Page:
My Way: Penny Stephens of the Jet Centre gives her tips for success at work
'Aviation is a man's world and it's tough'
Thursday 28 August 2008
Penny Stephens is creative director of the Jet Centre, a private aviation company based at Stansted airport, whose customers include Rod Stewart, Sir Alan Sugar and the Spice Girls.
What did you want to be as a child?
A wife and mother.
What did you realistically think you'd end up doing?
Something secretarial. I went to private school where we had to choose between O-levels and a shorthand-typing course. I chose the shorthand. But then I left school at 16 and went to college to do O- and A-levels and ended up running the canteen.
How did you manage that?
It was a mess and there was no one to sort it out. I was only 17 but I was always the type to get stuck in. After college I went to work for Gardner-Merchant Catering, then for a building refurbishing company. But I was a strange young person – I worked and I went home and that was all, and my mother wanted to get me out of myself so she sent me for flying lessons.
Why flying lessons?
I have no idea, but I loved it. I found aviation and I thought, right, that's it. I joined Thurston Aviation doing secretarial work but as it's a very hands-on industry I also operated the tower, refuelled aircraft and occasionally co-piloted. Then I met my husband and he's very traditional so I left work, stayed at home and looked after our children and was quite content.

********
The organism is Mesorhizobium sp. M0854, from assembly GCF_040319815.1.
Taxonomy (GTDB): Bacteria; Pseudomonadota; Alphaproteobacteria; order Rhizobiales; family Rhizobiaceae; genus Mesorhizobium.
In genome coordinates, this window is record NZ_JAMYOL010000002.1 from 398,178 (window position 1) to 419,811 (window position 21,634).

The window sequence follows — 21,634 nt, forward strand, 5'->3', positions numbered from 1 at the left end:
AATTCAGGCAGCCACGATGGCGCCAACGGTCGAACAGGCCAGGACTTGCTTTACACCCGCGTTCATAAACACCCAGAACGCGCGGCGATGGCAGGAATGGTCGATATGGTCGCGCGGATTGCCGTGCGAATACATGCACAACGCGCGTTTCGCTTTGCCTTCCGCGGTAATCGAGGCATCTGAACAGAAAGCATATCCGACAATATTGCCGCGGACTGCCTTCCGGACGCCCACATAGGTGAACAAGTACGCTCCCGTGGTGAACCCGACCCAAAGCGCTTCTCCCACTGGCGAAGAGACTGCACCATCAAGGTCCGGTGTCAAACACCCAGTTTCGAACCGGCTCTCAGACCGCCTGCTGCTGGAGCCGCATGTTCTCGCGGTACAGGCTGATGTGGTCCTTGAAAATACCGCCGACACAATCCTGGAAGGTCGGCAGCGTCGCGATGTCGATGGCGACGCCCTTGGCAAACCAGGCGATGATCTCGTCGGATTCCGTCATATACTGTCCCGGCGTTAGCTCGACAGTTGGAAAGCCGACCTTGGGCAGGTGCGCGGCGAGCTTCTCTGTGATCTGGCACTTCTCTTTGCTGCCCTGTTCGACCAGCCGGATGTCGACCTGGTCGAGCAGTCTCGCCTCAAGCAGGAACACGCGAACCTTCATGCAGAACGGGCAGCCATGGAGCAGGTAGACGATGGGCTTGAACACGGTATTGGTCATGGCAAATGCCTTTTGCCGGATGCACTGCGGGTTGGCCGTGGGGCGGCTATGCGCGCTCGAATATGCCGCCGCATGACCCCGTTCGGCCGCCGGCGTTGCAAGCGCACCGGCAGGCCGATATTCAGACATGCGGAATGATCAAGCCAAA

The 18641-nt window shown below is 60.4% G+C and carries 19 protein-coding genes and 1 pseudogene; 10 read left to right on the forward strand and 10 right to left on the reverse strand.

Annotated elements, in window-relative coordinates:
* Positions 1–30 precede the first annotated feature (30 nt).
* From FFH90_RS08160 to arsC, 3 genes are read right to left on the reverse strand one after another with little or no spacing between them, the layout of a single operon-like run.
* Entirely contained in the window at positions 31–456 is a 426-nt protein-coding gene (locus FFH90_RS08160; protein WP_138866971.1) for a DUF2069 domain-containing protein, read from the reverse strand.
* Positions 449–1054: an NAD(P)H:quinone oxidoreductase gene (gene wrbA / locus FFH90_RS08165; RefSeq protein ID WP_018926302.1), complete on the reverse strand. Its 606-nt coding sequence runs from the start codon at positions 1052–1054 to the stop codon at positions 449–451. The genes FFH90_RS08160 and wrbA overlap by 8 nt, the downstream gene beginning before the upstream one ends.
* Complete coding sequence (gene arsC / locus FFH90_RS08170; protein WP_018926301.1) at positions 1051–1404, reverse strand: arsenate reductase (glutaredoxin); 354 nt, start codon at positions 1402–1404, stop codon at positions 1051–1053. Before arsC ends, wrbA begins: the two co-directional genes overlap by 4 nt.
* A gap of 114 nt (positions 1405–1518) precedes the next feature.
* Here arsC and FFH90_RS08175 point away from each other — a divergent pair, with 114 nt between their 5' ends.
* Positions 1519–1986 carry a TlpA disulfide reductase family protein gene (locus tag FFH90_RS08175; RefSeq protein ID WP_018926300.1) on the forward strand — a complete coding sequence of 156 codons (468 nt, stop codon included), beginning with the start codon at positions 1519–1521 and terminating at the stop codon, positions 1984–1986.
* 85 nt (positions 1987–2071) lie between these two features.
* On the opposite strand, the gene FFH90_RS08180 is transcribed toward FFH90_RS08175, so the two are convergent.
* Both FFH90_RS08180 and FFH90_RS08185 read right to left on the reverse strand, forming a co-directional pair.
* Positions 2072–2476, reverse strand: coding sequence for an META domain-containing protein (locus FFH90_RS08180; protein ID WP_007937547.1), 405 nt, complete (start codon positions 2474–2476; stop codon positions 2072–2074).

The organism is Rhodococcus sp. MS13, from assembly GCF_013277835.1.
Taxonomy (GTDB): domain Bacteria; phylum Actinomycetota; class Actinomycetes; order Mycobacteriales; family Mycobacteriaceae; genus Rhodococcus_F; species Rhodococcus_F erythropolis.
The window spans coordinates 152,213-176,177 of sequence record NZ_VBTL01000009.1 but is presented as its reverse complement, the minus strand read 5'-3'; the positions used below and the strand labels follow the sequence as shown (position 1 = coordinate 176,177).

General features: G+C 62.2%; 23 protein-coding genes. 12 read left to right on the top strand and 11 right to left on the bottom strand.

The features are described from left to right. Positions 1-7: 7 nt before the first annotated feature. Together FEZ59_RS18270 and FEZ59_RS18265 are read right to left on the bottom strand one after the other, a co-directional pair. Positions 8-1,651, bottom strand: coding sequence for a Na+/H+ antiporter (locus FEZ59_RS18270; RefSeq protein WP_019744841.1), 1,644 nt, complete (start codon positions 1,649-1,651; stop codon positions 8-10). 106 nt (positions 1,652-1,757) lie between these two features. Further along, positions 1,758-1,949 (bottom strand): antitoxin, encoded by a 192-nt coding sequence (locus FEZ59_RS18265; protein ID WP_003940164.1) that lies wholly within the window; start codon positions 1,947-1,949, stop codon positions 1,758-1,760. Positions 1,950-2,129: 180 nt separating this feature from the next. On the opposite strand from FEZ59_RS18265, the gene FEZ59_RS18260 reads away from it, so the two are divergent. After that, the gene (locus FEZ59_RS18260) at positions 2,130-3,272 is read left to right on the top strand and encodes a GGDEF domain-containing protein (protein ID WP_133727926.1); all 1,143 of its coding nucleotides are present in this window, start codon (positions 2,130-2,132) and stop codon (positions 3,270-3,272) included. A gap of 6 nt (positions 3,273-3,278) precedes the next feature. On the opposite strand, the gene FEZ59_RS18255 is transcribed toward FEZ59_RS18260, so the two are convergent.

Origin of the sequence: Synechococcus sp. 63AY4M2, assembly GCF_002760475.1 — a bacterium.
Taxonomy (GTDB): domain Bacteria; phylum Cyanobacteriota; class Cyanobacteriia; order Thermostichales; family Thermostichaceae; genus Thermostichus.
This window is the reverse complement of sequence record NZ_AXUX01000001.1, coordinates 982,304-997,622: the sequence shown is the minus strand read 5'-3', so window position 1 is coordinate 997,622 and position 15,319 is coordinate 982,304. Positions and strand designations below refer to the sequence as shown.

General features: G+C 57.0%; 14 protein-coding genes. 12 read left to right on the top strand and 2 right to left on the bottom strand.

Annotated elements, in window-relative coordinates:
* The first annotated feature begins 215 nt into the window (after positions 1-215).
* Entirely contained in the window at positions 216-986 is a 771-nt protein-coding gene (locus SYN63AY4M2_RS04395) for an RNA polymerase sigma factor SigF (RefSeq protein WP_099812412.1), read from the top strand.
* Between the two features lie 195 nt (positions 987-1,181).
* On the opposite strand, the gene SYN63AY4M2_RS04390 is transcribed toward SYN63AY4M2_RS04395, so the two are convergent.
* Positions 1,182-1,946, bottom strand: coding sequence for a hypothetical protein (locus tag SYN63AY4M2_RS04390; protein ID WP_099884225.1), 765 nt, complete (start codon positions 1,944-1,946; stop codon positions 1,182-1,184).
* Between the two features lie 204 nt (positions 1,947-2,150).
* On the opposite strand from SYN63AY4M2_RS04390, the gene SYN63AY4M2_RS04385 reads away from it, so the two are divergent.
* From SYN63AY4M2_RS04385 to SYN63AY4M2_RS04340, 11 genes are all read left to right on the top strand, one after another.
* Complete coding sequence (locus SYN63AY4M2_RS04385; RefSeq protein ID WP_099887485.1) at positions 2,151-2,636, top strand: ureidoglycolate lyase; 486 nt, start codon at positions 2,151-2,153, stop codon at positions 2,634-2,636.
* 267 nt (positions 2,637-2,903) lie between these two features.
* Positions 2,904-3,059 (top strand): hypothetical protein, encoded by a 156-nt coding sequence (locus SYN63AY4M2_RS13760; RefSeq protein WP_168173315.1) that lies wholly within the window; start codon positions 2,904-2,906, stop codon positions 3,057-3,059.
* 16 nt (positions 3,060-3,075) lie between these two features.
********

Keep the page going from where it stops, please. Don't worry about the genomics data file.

What made you go back to work?
Once the children were in school full time I was bored. My husband had bought an aviation maintenance company by then and I wormed my way in. Eventually I became operations director.
What are your interview tips?
Do your homework on what the company is all about: so many people come for an interview and have no idea what we do! Be well-presented – jeans don't do it in a service industry. It's good if you've worked in an airport environment, but I'd rather just have someone who is prepared to learn.
And your CV tips?
Make it short and sweet.
Do you consider yourself to be successful?
Yes. Aviation is a man's world and quite tough.
What motives you?
The job: it's exciting and so many things happen. I can be dealing with an air ambulance, an aircraft breaking down, or with pop stars.
Who are your favourite clients?
I like them all but Sir Alan is very loyal to us, he's not the gruff type you see on TV, and Rod Stewart will come in and lie on the sofa in the crew lounge and watch football.
Who are your heroes?
Margaret Thatcher. She did a fantastic job and never lost her femininity. She was one of the most powerful women in the world but she still kept her home life together.
What's the best perk of your job?
Working in a very male-dominated world.
That's a perk?
Well, I wouldn't want to work in an office full of women; I find working with the guys better.
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